many who are struggling, especially during this pandemic: people who’ve lost
their jobs, children whose lessons are online but don’t have a laptop or good Wi-Fi,
elderly who live alone and feel isolated. So many people aren’t able to
experience the love of St. Nicholas, because we aren’t spreading it. Let’s all try
to help someone this year. ‘Every generous act of giving, with every perfect
gift, is from above, coming down from the Father of lights, with whom there is
no variation or shadow due to change.’ (James 1:17) All gifts are given by
the Father, so it doesn’t matter if you give on December 6th or
December 25th, or if you give in the name of St. Nicholas or Santa
Claus. So, let’s make this Christmas different, because the world needs
something different this year. 2020 has been a tough year, but let’s put our
own worries and problems aside for a moment and focus on the people who are
less fortunate than us. Let’s all become Santa Claus and start giving gifts
secretly, then we can tell our children that Santa really is real.
of you must give as you have made up your mind, not reluctantly or under
compulsion, for God loves a cheerful giver.’ (2 Corinthians 9:7) We all love giving gifts to
our children, but this Christmas, why don’t we explain to them that there are
so many children who don’t get presents at Christmas, and ask them if they
would like to send them something. Ask your children to help you choose a
present and write a card. You could reach out to different parishes and ask if
there are any families who are struggling so you can send them something. If
you can’t get their address, you could always send your gift to the parish
priest and ask them to pass it on to the family. Try to keep it a secret; don’t
write your name or details on the gift, maybe just say it’s from St. Nicholas
or Santa. Let’s make people start believing in St. Nicholas again. Let’s start
a new culture, a giving culture, and make St. Nicholas happy. Let’s bring back
the true meaning of Christmas. ‘Do not neglect to do good and to share what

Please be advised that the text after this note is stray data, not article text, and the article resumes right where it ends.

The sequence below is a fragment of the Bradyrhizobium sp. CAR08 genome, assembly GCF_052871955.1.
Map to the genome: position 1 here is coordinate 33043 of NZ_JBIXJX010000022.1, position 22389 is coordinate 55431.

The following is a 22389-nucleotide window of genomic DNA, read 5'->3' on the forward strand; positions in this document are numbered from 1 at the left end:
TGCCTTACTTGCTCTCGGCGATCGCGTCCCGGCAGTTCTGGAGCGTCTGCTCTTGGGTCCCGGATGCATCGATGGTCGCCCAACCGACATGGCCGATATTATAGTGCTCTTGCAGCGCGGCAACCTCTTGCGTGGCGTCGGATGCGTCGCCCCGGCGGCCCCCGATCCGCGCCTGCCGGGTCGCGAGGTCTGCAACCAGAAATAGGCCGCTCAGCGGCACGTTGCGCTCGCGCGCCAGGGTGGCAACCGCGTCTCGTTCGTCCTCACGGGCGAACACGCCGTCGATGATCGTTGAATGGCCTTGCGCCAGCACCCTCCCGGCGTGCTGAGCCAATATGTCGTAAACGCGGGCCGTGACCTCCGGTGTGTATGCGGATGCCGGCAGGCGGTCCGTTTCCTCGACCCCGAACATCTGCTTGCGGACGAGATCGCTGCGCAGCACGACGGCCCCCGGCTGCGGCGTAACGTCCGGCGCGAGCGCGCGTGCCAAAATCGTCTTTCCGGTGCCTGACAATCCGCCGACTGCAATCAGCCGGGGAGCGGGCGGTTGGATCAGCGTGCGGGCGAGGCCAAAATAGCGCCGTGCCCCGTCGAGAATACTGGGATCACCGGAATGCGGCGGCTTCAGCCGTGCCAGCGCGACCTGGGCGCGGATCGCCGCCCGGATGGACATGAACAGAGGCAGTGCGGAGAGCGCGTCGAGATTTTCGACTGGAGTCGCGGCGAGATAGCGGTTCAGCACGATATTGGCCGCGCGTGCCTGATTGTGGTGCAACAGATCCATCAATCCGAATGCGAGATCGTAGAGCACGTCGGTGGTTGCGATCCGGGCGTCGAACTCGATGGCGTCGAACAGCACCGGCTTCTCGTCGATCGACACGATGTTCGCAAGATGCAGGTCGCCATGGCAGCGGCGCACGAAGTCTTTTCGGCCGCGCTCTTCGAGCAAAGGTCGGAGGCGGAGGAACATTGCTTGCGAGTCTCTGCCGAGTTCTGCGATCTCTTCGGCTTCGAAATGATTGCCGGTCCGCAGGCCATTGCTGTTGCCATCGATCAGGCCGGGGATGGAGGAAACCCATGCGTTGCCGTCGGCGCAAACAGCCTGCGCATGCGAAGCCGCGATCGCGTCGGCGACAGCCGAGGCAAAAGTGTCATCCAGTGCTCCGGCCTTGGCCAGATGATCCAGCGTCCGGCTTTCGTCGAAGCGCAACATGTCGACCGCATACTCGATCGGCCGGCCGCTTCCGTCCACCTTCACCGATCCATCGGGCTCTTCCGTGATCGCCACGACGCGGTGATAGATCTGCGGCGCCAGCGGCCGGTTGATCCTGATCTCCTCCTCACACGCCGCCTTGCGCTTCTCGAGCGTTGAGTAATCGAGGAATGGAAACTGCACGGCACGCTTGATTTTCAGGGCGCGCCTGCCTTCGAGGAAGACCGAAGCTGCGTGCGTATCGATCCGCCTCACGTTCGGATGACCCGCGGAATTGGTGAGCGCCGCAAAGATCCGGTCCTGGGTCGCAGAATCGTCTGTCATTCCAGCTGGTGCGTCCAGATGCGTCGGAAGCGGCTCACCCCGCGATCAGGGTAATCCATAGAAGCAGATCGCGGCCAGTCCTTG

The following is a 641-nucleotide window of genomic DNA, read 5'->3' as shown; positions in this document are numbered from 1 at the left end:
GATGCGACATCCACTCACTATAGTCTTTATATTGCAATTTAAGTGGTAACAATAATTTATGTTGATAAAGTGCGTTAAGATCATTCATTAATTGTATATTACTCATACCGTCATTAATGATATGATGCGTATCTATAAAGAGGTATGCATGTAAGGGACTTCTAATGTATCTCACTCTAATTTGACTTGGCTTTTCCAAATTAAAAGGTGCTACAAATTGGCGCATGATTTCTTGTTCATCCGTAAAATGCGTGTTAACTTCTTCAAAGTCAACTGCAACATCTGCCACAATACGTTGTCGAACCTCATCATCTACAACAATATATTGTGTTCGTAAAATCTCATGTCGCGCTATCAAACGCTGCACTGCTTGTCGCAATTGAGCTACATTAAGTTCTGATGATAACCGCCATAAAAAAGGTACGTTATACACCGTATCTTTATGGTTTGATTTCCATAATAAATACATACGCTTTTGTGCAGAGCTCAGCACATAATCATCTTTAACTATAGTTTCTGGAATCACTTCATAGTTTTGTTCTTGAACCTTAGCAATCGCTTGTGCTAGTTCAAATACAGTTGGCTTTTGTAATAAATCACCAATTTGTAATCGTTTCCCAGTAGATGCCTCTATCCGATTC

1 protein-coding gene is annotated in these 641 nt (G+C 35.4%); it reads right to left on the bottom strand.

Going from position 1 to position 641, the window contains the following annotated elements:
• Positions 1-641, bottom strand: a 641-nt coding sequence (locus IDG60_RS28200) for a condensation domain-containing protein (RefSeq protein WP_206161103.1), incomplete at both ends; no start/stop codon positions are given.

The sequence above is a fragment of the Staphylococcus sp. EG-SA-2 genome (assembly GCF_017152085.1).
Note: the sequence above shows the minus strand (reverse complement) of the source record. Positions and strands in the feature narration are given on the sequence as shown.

you have, for such sacrifices are pleasing to God.’ (Hebrews 6:16)
is it important to help people secretly? ‘Beware of practicing your piety
before others in order to be seen by them; for then you have no reward from
your Father in heaven. So whenever you give alms, do not sound a trumpet before
you, as the hypocrites do in the synagogues and in the streets, so that they
may be praised by others. Truly I tell you, they have received their reward.
But when you give alms, do not let your left hand know what your right hand is
doing, so that your alms may be done in secret; and your Father who sees in
secret will reward you.’ (Matthew 6:1-3) What does it mean to not let your left
hand know what your right hand is doing? Well, your left hand can’t know what
your right hand is doing if that information is not stored in your brain. Try
not to keep count of your good deeds. Help as many people as you can, and your
Father in heaven will reward you. Give and it will be given to you.When
you give, give a good measure; don’t be stingy because the measure you give
will be the measure you get back (Luke 6:38).
does God’s love abide in anyone who has the world’s goods and sees a brother or
sister in need and yet refuses help?’ (1 John 3:17) You might not consider
yourself to be someone who has the world’s goods, or you might feel like there
are others who are in a better position to help. But helping others is not a
job for the rich, we all have a duty to help each other. There is always
someone less fortunate than us, and there is always something we can do to help
them. Let’s spread some hope and be a light in these dark times. Let’s make a change
this Christmas, and let the whole world know that St. Nicholas is alive even today.